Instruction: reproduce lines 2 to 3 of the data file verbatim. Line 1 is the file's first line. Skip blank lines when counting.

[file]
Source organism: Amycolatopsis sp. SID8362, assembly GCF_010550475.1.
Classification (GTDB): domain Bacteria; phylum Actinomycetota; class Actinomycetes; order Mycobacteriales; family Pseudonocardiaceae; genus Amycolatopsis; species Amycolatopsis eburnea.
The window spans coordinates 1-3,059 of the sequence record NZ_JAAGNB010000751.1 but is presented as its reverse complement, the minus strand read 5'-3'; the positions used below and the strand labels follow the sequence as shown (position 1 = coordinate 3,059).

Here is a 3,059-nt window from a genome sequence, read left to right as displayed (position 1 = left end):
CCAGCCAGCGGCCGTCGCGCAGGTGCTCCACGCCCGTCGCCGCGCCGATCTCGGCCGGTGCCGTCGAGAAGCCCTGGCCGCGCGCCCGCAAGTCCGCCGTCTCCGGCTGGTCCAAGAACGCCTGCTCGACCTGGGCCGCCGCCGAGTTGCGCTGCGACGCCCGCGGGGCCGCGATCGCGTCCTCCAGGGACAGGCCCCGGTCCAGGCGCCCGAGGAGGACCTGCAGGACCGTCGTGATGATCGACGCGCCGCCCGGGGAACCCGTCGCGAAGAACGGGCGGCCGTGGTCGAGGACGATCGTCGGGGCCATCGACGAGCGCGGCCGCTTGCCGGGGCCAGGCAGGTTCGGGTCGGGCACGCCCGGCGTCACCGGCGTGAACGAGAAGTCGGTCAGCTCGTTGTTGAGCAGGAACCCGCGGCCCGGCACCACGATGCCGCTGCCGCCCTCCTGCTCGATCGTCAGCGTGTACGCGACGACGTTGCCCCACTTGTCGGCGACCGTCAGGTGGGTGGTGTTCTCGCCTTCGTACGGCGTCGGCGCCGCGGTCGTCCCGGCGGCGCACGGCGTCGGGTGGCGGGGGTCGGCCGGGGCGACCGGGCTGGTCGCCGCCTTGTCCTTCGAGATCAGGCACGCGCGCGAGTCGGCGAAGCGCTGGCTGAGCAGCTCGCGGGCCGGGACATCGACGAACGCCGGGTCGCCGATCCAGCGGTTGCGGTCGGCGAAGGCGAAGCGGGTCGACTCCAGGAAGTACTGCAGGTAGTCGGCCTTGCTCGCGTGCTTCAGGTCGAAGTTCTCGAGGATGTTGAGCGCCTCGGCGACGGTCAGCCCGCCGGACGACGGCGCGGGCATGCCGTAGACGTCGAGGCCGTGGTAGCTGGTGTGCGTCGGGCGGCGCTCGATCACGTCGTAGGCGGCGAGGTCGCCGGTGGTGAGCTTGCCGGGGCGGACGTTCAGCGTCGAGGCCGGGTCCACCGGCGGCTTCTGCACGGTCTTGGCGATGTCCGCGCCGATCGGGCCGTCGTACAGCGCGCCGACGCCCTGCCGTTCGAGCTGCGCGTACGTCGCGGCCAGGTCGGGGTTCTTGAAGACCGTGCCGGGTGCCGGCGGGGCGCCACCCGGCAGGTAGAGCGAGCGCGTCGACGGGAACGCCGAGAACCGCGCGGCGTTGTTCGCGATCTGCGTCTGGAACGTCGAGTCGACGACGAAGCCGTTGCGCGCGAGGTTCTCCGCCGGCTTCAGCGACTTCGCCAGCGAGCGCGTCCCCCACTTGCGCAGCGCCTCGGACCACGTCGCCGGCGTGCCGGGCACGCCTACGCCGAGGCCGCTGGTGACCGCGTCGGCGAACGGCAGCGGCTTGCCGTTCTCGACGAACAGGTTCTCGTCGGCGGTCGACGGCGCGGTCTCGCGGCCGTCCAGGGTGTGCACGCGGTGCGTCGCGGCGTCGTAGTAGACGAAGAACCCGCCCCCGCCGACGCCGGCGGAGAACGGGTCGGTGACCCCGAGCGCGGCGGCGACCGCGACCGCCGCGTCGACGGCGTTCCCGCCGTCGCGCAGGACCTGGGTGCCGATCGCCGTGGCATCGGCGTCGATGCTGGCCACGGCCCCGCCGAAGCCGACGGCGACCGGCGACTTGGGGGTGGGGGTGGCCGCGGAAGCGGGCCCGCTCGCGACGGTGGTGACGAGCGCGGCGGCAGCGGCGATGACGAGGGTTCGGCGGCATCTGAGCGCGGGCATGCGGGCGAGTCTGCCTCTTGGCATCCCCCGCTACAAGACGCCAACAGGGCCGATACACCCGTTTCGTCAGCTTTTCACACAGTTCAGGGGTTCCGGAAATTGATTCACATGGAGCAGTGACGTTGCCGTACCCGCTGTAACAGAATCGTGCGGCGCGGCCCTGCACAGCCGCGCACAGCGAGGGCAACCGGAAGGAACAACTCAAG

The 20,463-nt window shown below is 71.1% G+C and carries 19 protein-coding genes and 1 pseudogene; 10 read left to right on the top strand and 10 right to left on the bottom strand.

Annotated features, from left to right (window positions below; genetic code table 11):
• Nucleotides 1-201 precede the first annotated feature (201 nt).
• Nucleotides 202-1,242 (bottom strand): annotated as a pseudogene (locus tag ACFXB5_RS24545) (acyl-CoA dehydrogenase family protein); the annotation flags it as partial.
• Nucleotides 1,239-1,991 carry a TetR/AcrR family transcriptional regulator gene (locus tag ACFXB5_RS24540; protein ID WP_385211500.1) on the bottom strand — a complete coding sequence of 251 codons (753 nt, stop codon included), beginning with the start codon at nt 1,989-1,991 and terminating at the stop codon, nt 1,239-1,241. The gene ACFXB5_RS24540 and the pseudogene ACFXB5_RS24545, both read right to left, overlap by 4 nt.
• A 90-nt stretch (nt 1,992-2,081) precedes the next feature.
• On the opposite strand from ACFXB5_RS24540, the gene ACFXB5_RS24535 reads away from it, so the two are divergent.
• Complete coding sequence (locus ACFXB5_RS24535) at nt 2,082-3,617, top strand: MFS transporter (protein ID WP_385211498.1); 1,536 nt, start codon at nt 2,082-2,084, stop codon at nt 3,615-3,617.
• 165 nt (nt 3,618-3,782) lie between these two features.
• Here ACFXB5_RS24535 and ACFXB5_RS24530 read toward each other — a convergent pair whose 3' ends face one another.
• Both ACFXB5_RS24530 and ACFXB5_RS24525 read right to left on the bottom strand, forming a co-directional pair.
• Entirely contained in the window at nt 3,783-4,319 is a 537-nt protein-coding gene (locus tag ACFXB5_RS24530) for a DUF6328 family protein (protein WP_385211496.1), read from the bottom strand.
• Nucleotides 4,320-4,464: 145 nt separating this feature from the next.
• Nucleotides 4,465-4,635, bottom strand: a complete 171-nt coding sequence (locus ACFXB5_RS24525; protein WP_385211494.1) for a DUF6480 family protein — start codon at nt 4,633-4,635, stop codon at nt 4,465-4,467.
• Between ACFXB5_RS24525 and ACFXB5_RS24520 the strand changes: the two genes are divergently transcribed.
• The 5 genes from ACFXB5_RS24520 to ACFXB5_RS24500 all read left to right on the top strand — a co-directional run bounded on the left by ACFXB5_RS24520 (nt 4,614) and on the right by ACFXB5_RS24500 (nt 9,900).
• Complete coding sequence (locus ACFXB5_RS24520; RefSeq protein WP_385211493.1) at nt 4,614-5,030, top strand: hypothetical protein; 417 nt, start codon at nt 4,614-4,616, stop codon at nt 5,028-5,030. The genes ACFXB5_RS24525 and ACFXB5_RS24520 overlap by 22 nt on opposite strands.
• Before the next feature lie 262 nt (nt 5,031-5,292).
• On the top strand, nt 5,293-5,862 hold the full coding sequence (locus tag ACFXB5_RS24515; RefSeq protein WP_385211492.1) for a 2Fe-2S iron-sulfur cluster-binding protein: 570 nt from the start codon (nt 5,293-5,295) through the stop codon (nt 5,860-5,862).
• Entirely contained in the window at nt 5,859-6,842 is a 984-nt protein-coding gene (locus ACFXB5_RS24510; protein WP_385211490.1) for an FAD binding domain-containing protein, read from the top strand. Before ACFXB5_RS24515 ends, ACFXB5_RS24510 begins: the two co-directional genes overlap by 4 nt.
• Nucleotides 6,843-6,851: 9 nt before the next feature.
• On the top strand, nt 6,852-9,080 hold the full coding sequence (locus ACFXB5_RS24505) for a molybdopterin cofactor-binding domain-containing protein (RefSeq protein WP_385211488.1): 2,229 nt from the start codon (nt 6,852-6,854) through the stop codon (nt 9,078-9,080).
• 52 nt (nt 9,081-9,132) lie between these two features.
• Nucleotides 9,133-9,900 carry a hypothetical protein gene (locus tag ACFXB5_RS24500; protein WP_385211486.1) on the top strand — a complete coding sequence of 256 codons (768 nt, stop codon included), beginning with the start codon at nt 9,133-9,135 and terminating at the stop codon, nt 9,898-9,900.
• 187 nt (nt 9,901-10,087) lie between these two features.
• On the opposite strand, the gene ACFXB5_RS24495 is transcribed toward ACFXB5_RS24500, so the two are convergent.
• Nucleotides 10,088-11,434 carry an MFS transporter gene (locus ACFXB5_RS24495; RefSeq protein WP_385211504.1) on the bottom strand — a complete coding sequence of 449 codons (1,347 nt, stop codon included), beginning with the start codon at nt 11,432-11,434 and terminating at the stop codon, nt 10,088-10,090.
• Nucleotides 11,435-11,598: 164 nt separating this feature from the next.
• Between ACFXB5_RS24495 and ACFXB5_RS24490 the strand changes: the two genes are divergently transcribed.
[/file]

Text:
Classification (GTDB): domain Bacteria; phylum Actinomycetota; class Actinomycetes; order Mycobacteriales; family Pseudonocardiaceae; genus Amycolatopsis; species Amycolatopsis eburnea.
The window spans coordinates 1-3,059 of the sequence record NZ_JAAGNB010000751.1 but is presented as its reverse complement, the minus strand read 5'-3'; the positions used below and the strand labels follow the sequence as shown (position 1 = coordinate 3,059).